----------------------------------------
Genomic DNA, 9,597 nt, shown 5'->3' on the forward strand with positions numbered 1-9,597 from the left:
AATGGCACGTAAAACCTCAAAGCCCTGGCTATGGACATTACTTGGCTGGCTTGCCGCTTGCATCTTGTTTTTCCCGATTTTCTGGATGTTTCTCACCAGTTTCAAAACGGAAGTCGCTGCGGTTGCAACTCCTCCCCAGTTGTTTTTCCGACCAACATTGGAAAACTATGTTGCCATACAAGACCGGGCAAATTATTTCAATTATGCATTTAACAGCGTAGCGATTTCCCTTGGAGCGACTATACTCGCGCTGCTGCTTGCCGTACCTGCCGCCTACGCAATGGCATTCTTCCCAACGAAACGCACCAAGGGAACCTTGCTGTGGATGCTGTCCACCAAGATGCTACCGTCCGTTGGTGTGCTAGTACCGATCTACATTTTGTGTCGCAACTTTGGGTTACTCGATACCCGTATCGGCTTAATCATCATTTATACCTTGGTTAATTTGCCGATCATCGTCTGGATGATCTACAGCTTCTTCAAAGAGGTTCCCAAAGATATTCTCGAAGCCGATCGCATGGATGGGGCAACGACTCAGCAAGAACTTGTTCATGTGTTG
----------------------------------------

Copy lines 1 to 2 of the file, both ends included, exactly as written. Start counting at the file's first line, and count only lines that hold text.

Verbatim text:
Genomic DNA, 9,597 nt, shown 5'->3' on the forward strand with positions numbered 1-9,597 from the left:
AATGGCACGTAAAACCTCAAAGCCCTGGCTATGGACATTACTTGGCTGGCTTGCCGCTTGCATCTTGTTTTTCCCGATTTTCTGGATGTTTCTCACCAGTTTCAAAACGGAAGTCGCTGCGGTTGCAACTCCTCCCCAGTTGTTTTTCCGACCAACATTGGAAAACTATGTTGCCATACAAGACCGGGCAAATTATTTCAATTATGCATTTAACAGCGTAGCGATTTCCCTTGGAGCGACTATACTCGCGCTGCTGCTTGCCGTACCTGCCGCCTACGCAATGGCATTCTTCCCAACGAAACGCACCAAGGGAACCTTGCTGTGGATGCTGTCCACCAAGATGCTACCGTCCGTTGGTGTGCTAGTACCGATCTACATTTTGTGTCGCAACTTTGGGTTACTCGATACCCGTATCGGCTTAATCATCATTTATACCTTGGTTAATTTGCCGATCATCGTCTGGATGATCTACAGCTTCTTCAAAGAGGTTCCCAAAGATATTCTCGAAGCCGATCGCATGGATGGGGCAACGACTCAGCAAGAACTTGTTCATGTGTTG